Contrast to EEG
Magneto-Encephalo-Graphy detects electric brain activities as well as Electro-Encephalo-Graphy.
While the EEG detects the electric potential difference between two electrodes,
MEG detects the dynamic magnetic fields derived from their electric activites.
The electric signals through the skull are blurred and attenuated to a fifth - tenth level,
however, the magnetic signals through the skull are not.
With this reason, MEG can detect more sharp brain signals than scalp EEG.
The MEG signals are attenuated
The sensitivity of scalp EEG, MEG, and Electro-Cortico-Graphy (ECoG) is
- according to the second power of the distance between the current and the detector.
- if the current direction is nearly normal to the detector plane.
scalp EEG < MEG < ECoG
in ascending order.
To detect electric cortical signals, the scalp EEG requires wider than 6cm2 synchronized cortical activation,
while MEG requires wider than 3cm2.
The ECoG is the most sensitive, however, ECoG requires "craniotomy".
EEG electrodes are fixed to subjects' scalp and
the positional relationship between electrodes and the head remains unchanged
even if subjects move their heads during EEG examination, but not MEG examination.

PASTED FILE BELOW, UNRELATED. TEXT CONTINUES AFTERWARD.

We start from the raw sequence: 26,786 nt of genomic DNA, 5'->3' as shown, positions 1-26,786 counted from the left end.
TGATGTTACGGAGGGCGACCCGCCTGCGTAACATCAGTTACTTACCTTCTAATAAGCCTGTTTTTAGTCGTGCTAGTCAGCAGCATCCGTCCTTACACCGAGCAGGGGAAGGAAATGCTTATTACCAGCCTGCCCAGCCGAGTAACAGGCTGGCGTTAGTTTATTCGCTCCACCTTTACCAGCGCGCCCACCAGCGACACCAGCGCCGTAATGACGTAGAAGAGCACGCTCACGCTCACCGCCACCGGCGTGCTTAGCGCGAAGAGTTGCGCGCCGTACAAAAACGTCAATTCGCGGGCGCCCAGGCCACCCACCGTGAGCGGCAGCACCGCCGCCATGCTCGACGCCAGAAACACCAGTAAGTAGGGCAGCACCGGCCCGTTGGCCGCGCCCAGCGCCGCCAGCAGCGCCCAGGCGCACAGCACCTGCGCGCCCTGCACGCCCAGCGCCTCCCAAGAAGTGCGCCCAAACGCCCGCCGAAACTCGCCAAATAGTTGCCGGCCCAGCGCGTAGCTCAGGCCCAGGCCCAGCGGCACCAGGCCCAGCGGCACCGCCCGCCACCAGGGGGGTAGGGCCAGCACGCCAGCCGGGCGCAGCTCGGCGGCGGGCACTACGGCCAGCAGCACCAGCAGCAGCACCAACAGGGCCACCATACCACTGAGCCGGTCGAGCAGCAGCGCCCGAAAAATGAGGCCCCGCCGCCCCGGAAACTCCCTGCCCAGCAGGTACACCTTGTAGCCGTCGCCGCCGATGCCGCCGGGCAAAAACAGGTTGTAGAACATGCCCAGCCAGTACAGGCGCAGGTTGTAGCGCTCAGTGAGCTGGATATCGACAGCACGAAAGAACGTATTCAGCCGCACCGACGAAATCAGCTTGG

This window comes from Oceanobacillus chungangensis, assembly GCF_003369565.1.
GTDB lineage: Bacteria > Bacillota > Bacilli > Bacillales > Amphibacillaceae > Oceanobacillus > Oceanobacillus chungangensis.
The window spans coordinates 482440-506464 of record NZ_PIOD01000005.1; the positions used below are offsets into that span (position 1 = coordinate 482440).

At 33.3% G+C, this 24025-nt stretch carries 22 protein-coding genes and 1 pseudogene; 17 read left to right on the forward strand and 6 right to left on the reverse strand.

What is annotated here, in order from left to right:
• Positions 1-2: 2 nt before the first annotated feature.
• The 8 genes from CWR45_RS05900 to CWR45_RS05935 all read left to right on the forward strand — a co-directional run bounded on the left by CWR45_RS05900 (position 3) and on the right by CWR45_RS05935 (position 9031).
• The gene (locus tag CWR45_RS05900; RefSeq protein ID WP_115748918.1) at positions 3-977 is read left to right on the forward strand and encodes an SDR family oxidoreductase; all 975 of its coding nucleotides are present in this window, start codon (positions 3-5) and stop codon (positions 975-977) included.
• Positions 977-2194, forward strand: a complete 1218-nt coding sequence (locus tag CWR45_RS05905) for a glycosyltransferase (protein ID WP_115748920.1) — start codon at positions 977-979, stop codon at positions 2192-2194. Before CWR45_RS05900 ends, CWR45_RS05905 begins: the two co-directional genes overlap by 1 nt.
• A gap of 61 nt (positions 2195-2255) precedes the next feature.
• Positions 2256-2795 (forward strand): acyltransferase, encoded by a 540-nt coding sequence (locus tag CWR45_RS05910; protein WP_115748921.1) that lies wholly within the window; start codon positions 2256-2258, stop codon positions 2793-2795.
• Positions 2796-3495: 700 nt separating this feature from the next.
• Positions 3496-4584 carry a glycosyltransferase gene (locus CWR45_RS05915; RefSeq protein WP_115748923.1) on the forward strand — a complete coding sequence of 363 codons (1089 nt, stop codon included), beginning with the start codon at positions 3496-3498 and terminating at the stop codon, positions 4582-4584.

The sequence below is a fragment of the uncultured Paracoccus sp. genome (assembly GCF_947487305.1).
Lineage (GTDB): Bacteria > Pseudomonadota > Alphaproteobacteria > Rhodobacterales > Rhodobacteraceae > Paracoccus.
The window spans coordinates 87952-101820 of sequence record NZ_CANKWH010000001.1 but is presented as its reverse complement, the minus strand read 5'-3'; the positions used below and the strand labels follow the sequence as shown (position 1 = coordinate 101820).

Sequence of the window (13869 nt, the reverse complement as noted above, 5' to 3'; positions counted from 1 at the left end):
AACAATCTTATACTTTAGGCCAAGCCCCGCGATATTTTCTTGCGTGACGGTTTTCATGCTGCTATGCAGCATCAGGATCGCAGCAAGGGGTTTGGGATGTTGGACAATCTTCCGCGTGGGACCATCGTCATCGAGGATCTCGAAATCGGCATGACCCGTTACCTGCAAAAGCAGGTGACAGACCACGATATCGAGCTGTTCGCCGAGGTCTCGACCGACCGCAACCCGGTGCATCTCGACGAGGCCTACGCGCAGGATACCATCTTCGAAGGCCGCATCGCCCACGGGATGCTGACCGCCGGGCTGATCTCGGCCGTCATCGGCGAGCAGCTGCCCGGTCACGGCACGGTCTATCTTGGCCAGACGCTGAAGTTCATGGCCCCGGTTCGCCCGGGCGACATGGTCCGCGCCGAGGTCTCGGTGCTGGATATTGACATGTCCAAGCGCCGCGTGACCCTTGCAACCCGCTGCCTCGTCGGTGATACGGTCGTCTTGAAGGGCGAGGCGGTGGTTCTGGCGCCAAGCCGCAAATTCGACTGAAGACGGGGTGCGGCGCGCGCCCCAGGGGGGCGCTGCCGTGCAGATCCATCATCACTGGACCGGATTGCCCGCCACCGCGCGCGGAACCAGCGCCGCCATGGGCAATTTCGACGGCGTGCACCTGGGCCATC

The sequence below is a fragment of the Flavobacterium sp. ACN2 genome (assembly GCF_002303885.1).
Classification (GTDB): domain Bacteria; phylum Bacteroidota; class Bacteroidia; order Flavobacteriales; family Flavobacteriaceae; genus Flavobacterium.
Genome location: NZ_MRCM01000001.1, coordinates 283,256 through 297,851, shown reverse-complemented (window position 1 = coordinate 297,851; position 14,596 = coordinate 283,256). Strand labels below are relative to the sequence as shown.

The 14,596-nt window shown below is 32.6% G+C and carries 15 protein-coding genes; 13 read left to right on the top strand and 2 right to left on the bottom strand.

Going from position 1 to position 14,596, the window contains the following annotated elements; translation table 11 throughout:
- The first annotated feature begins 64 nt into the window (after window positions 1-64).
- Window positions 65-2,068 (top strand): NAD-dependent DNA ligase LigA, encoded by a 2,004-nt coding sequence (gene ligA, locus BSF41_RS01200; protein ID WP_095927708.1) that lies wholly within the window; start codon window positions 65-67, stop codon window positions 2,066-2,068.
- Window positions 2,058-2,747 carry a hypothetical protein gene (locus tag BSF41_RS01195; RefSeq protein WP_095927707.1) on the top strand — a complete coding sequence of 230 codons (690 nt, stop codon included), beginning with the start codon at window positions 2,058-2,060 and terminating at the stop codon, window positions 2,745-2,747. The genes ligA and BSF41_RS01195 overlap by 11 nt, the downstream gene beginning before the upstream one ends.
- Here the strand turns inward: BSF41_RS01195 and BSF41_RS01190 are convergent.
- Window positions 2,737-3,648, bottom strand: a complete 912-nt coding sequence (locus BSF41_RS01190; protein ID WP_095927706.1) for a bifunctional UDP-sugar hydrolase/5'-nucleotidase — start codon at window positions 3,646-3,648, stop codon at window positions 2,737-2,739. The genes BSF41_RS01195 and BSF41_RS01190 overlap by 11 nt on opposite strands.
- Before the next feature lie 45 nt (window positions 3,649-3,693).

MEG sensors are not fixed to subjects' scalp,
while three or more Head Position Indicator coils (HPI coils) are fixed to subjects' scalp in MEG.
Precedently, electricity is carried to HPI coils and HPI positionss on MEG coordination are calculated
(by means of electrically equivalent current dipole estimation).
Once the positional relationship between MEG sensors and HPI representing scalp position is established,
subjects' MEG data are recorded.
For the above reason, if subjects move their heads, the established positional relationship is lost.
HPI coil positions must be remeausred and MEG data should be recorded again.
The subjects are required to be immobile during MEG examination.